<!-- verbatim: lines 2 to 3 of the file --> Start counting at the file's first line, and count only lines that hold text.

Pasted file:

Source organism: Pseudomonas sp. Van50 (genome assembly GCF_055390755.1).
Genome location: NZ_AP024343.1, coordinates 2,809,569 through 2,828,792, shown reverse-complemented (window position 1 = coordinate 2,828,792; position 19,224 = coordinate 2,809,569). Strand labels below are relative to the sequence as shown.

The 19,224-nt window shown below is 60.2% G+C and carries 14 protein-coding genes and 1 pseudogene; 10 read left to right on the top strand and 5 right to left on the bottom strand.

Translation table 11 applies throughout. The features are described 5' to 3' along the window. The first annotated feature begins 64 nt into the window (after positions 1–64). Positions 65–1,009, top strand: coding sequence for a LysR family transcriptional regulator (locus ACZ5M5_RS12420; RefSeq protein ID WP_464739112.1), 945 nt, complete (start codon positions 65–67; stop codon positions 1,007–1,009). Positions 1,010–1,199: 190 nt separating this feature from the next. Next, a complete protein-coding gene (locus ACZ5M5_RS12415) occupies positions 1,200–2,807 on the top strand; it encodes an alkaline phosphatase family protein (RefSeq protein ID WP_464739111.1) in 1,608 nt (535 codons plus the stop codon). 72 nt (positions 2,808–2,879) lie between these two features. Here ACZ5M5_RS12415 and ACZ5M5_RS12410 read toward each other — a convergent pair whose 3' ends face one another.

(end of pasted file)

Genome location: NZ_AP024343.1, coordinates 2,809,569 through 2,828,792, shown reverse-complemented (window position 1 = coordinate 2,828,792; position 19,224 = coordinate 2,809,569). Strand labels below are relative to the sequence as shown.

The 19,224-nt window shown below is 60.2% G+C and carries 14 protein-coding genes and 1 pseudogene; 10 read left to right on the top strand and 5 right to left on the bottom strand.